On the hustings this summer, Brian Mulroney more than once dodged questions about the economy on the grounds that he would first have to see the government’s books. Last week, in the hectic round of engagements that led up to this week’s swearing-in of his new Conservative government, Mulroney was briefed on Ottawa’s finances — and he acknowledged that the numbers contained some “unpleasant surprises.” Still, the troubled economic outlook did not seem to dampen the open and confident style of the incoming Prime Minister, who, in sharp contrast to John Turner’s low-key investiture just three months ago, gave the goahead for TV networks to broadcast the ceremonial swearing-in of himself and his outsized cabinet in the ballroom of Ottawa’s Rideau Hall. Mulroney took office facing a formidable array of national problems, but Norman Atkins, the architect of the Conservatives’ landslide victory, noted that he seemed to feel “totally in control of himself and his tasks. He is determined to explore a lot of avenues and get it right.”
Mulroney’s week—in the aftermath of his resounding electoral victory and on the brink of power—brought foretastes of most of the headaches that come with high office. For one thing, the Conservative leader faced the delicate task of selecting cabinet members from the swollen ranks of the 211-member Tory caucus. Mulroney informed his key choices—including financial experts Michael Wilson and Sinclair Stevens and former prime minister Joe Clark— that they would receive portfolios and should begin choosing their own staff's. It was a measure of the difficulty Mulroney faced in trying to put the best of his Tories into the right portfolios, while paying off political debts and keeping hurt feelings in his caucus to a minimum, that he wound up with one of the largest cabinets in Canadian history. But the size of the cabinet also reflected Mulroney’s intention of exercising tighter political control over the bureaucracy.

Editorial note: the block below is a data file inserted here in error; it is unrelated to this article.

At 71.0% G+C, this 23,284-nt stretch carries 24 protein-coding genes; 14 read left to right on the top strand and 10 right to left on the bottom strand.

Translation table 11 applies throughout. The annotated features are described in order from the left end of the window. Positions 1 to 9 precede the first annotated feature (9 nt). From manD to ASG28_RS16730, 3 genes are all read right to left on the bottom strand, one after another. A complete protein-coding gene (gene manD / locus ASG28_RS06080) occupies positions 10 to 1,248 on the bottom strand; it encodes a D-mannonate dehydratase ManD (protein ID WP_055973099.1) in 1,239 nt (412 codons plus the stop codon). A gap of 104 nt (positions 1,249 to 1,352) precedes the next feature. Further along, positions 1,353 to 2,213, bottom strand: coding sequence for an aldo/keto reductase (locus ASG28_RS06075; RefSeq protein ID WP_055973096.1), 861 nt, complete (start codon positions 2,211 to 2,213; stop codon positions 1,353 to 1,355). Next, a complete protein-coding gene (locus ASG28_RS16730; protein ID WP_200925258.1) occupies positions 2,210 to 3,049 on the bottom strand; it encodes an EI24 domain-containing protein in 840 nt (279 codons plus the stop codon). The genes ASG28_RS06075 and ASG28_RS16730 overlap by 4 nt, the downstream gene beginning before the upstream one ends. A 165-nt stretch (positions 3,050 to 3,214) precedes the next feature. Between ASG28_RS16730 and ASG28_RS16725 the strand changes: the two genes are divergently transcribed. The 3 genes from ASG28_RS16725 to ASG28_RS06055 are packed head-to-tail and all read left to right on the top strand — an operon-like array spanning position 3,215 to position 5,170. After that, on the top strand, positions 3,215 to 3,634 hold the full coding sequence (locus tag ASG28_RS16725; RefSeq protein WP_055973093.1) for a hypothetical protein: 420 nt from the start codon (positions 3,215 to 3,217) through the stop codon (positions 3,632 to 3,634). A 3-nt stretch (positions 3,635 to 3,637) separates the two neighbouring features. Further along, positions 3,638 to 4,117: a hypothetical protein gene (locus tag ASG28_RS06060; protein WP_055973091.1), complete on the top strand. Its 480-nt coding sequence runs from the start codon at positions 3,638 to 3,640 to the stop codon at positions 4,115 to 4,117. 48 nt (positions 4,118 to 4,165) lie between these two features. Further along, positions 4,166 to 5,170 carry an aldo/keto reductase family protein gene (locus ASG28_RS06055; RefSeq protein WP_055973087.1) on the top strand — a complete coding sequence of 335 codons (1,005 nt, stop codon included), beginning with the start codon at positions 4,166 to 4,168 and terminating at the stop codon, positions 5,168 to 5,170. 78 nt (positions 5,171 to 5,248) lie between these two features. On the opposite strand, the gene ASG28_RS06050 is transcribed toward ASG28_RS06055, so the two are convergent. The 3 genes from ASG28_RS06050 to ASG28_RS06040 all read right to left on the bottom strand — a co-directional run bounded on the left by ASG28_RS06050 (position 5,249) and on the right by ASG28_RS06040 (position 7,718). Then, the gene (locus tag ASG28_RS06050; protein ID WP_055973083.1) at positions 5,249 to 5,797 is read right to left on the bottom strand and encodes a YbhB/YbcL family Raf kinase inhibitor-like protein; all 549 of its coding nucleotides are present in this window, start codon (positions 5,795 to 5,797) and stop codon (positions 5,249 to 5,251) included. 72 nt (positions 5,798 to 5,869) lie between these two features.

As part of the cabinet-building process, Mulroney, during a one-day visit to Quebec City, met with some of the cabinet prospects from his 58-member Quebec caucus to test their fluency in both of
Canada’s official languages. That careful attention to detail on Mulroney’s part helped to determine which Quebecers should be in cabinet—and reflected the care being taken by the Conservatives as they prepared for the influx of the party’s large and predominantly francophone Quebec caucus onto the Tory back benches (page 27).